REVIEW: Fiona Apple – Fetch the Bolt Cutters

A lot of (digital) ink has already been spilled for Fiona Apple’s 5th album Fetch the Bolt Cutters.

In less than one month since its official release, the album has been universally lauded as Apple’s creative peak by fans and critics alike and make no mistake about it… Fetch the Bolt Cutters will dominate end of year polls for its creativity, experimentation and lyricism, as well as for its #MeToo and female empowerment connotations.

I have personally never been a big fan of Apple’s music. I respected The Idler Wheel… for its musicality and high-art concepts, but found it unwelcoming. Impenetrable. I couldn’t get close to it.

Well in Fetch, Fiona Apple finally opens up. She spreads the concertina doors of her Venice Beach home wide open. We meet her 5 dogs whose barks pepper many of the songs in this album. We visit her kitchen and listen to her playing drums with utensils in “Newspaper” and “Relay”. I imagine Apple’s home studio having spread like strawberries into her living room and I conjure up images of myself on a little stool next to her, drumming rhythmically on my thighs to “Rack of His”, or screaming backing vocals for “Relay” while she’s vocalising with the knack of a modern day Kate Bush or Diamanda Galas.

With their playful piano and vocals, the album’s first two tracks “I Want You to Love Me” and “Shameika” are reminiscent of Apple’s previous material. But even in these songs there’s a dissonance that warns of what’s to come. From “Under the Table” onwards, there is no piano in sight.

In that sense, Fetch the Bolt Cutters reminds me of Tom Waits’ Swordfishtrombones and Scott Walker’s The Drift. It is an impressive shift for an artist who has been around for over 20 years and has already created her own unique sound. In achieving this, Apple has reached her creative peak 23 years after her debut in 1997.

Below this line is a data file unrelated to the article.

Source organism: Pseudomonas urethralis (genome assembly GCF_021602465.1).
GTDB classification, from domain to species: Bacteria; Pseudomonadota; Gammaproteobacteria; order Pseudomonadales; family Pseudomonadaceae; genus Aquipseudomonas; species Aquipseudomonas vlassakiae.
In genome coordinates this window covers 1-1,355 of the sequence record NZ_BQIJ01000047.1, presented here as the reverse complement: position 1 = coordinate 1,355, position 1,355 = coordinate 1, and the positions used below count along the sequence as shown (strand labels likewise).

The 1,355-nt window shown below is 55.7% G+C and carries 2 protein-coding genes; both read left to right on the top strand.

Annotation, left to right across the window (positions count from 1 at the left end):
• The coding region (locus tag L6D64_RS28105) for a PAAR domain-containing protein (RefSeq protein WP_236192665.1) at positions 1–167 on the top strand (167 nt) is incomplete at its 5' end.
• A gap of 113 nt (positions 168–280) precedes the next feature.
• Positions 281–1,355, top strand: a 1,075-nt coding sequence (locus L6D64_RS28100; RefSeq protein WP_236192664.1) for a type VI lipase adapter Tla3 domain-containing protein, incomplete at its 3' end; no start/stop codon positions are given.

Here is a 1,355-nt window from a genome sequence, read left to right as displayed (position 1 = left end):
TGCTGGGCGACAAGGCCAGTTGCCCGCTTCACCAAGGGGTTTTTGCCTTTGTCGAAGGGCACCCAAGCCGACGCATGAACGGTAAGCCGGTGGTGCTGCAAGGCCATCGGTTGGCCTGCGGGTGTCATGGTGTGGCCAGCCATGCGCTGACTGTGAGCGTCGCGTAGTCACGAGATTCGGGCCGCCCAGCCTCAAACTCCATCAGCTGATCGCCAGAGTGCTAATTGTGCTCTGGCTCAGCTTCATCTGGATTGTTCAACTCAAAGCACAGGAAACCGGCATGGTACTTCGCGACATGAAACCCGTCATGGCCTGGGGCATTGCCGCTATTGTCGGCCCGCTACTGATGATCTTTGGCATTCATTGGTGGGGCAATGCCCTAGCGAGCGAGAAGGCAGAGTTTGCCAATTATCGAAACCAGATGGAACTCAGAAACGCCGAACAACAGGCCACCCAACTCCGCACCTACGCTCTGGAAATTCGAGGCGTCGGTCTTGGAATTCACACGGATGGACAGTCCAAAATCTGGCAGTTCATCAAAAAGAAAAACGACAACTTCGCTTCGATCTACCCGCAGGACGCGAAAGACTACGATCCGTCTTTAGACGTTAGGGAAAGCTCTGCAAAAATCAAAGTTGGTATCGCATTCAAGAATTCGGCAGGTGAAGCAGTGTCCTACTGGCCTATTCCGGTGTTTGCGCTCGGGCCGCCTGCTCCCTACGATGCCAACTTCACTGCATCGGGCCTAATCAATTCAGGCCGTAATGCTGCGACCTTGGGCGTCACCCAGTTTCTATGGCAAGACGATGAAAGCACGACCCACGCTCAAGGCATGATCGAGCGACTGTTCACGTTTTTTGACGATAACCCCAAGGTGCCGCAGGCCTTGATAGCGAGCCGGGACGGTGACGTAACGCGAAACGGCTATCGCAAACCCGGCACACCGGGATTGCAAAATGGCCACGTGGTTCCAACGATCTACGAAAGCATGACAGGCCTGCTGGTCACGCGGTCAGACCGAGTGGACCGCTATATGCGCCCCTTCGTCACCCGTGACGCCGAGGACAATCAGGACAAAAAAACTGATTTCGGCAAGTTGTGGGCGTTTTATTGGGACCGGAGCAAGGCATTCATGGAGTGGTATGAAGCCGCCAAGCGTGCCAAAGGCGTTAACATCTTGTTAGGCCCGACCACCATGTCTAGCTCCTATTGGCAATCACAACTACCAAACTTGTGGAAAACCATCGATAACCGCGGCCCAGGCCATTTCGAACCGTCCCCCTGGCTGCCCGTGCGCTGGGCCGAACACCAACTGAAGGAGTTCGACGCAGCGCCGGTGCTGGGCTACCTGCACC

Although these songs aren’t perfect, there’s true wonder in their rawness.

“Newspaper” (my favourite track) starts with dog barks, random background noises from Apple’s home (including what sounds like Apple asking her dog to shush), and sonic electronics. A scarce rhythm section of clangs, slaps, claps and bass drums forms a dissonant foundation for Apple to lay her vocals. The space that the beat creates starts being filled out by harmonies and backing vocals that bring to mind Bjork’s vocal explorations in Medulla. The tempo changes(!) and Apple’s vocals sound almost off rhythm. Its chaotic result is exhilarating.

She’s exposed, damaged, cracking at the seams and exuding an anger that cannot be contained by customary song structures.

“Heavy Balloon” pulsates with its blues/jazz drum work and rickety instrumentation. Apple’s vocal delivery of the song’s chorus “I spread like strawberries, I climb like peas and beans, I’ve been stuck in it so long, that I’m busting at the seams” is so intense you feel she might physically explode.

Fetch… is a very personal record. Most of these songs portray a woman who has finally found her inner strength. “Kick me under the table all you want I won’t shut up” she repeats with increasing confidence in “Under The Table”, while with a confident calm, Apple forcefully repeats “I need to run up that hill, I will, I will, I will, I will…” in the title track.

This is not a perfect album. Far from it. Some songs feel like snippets; good yet incomplete ideas. But it is the album where Apple finally invites us in. To her home, to her thoughts, to her dreams and anxieties…. And there is real pleasure in that.

Words by Constantine Courtis.

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